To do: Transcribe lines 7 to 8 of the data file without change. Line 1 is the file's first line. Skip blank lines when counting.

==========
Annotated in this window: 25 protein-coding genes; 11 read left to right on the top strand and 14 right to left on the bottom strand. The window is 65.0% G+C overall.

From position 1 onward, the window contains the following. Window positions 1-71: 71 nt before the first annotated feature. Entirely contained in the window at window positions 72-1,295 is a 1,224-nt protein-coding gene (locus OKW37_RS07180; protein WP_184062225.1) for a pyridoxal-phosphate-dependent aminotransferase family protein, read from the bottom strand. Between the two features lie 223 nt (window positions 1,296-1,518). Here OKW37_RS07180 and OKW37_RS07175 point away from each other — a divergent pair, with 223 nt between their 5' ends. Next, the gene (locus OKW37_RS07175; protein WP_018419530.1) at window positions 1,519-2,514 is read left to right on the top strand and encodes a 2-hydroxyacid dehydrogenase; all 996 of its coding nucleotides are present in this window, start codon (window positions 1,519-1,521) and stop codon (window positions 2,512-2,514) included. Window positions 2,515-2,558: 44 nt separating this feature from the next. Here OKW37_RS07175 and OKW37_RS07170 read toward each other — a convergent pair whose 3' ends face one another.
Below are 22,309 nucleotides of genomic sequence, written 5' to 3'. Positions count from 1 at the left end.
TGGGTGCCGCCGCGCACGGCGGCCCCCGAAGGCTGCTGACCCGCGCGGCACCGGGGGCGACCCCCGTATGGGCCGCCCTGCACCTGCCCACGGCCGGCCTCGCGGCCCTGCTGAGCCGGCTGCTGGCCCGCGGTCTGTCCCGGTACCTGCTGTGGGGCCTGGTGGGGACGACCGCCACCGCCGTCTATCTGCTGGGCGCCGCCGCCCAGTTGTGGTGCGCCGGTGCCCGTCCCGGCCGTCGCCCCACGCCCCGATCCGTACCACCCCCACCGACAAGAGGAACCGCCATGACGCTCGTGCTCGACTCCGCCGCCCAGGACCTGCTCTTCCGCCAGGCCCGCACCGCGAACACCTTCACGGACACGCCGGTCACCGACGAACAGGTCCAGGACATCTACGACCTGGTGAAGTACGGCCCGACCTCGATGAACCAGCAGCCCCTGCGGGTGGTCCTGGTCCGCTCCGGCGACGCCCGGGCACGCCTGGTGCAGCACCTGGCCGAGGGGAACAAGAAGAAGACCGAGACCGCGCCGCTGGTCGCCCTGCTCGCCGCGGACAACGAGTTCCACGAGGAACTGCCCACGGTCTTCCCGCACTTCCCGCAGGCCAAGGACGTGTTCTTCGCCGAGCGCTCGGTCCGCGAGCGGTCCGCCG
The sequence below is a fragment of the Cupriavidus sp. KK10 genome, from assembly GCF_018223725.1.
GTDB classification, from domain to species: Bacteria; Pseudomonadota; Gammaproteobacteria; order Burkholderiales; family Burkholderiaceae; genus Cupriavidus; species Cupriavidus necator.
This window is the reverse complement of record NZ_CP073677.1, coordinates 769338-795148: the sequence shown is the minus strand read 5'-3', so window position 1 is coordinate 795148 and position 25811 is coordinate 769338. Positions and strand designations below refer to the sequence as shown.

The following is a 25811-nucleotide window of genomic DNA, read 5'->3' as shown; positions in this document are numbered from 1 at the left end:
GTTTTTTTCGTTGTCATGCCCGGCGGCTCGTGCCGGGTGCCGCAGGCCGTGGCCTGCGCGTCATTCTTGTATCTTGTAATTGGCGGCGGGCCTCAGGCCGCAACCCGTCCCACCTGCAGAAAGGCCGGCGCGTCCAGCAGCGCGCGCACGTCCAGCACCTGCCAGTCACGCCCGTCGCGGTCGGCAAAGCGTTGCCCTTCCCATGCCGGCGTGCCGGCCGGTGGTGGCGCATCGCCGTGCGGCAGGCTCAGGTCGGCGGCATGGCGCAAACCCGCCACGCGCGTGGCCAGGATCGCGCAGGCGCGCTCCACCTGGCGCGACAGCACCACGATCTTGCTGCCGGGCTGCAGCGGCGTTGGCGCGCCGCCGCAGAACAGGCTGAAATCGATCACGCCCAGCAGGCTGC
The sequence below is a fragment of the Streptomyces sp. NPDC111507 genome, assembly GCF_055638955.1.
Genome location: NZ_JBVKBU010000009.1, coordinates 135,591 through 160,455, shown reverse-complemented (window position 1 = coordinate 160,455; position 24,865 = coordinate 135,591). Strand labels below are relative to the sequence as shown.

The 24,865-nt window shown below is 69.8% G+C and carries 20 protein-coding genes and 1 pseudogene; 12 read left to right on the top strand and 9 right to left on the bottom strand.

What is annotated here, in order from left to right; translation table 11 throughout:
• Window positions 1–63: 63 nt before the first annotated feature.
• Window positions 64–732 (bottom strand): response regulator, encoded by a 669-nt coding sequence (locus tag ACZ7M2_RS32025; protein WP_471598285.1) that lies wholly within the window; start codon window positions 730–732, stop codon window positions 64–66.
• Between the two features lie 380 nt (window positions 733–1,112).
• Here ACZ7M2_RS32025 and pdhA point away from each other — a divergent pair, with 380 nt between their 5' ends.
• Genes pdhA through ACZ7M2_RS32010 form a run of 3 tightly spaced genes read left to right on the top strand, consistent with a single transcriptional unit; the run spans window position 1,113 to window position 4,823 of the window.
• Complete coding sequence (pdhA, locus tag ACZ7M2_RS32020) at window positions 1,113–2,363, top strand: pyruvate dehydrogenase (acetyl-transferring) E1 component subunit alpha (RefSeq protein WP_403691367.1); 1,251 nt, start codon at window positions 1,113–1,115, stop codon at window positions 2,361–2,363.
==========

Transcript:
This window is the reverse complement of record NZ_CP073677.1, coordinates 769338-795148: the sequence shown is the minus strand read 5'-3', so window position 1 is coordinate 795148 and position 25811 is coordinate 769338. Positions and strand designations below refer to the sequence as shown.

The following is a 25811-nucleotide window of genomic DNA, read 5'->3' as shown; positions in this document are numbered from 1 at the left end: